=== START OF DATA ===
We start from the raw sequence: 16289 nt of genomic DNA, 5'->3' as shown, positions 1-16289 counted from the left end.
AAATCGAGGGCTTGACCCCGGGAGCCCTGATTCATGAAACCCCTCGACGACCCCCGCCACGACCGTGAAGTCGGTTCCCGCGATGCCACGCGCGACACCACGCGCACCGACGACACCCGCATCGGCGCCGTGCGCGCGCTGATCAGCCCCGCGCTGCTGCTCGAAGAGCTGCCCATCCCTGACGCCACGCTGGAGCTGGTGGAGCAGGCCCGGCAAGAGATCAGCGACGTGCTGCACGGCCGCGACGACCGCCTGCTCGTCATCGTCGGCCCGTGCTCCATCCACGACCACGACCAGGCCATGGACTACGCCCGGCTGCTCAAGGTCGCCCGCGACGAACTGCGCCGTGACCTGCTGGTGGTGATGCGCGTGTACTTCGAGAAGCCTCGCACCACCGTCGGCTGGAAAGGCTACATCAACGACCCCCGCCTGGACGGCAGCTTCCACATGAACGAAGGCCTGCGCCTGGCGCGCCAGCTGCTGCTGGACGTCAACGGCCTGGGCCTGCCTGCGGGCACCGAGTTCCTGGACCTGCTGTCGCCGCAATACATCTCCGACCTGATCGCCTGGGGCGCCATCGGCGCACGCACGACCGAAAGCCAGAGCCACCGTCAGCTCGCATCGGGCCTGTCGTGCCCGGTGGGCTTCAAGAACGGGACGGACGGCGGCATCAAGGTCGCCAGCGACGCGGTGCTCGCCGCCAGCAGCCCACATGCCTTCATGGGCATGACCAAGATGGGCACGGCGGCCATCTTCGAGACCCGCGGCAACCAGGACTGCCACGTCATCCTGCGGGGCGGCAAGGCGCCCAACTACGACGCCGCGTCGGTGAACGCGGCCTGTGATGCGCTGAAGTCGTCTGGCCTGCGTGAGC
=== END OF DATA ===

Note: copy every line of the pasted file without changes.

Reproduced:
We start from the raw sequence: 16289 nt of genomic DNA, 5'->3' as shown, positions 1-16289 counted from the left end.
AAATCGAGGGCTTGACCCCGGGAGCCCTGATTCATGAAACCCCTCGACGACCCCCGCCACGACCGTGAAGTCGGTTCCCGCGATGCCACGCGCGACACCACGCGCACCGACGACACCCGCATCGGCGCCGTGCGCGCGCTGATCAGCCCCGCGCTGCTGCTCGAAGAGCTGCCCATCCCTGACGCCACGCTGGAGCTGGTGGAGCAGGCCCGGCAAGAGATCAGCGACGTGCTGCACGGCCGCGACGACCGCCTGCTCGTCATCGTCGGCCCGTGCTCCATCCACGACCACGACCAGGCCATGGACTACGCCCGGCTGCTCAAGGTCGCCCGCGACGAACTGCGCCGTGACCTGCTGGTGGTGATGCGCGTGTACTTCGAGAAGCCTCGCACCACCGTCGGCTGGAAAGGCTACATCAACGACCCCCGCCTGGACGGCAGCTTCCACATGAACGAAGGCCTGCGCCTGGCGCGCCAGCTGCTGCTGGACGTCAACGGCCTGGGCCTGCCTGCGGGCACCGAGTTCCTGGACCTGCTGTCGCCGCAATACATCTCCGACCTGATCGCCTGGGGCGCCATCGGCGCACGCACGACCGAAAGCCAGAGCCACCGTCAGCTCGCATCGGGCCTGTCGTGCCCGGTGGGCTTCAAGAACGGGACGGACGGCGGCATCAAGGTCGCCAGCGACGCGGTGCTCGCCGCCAGCAGCCCACATGCCTTCATGGGCATGACCAAGATGGGCACGGCGGCCATCTTCGAGACCCGCGGCAACCAGGACTGCCACGTCATCCTGCGGGGCGGCAAGGCGCCCAACTACGACGCCGCGTCGGTGAACGCGGCCTGTGATGCGCTGAAGTCGTCTGGCCTGCGTGAGC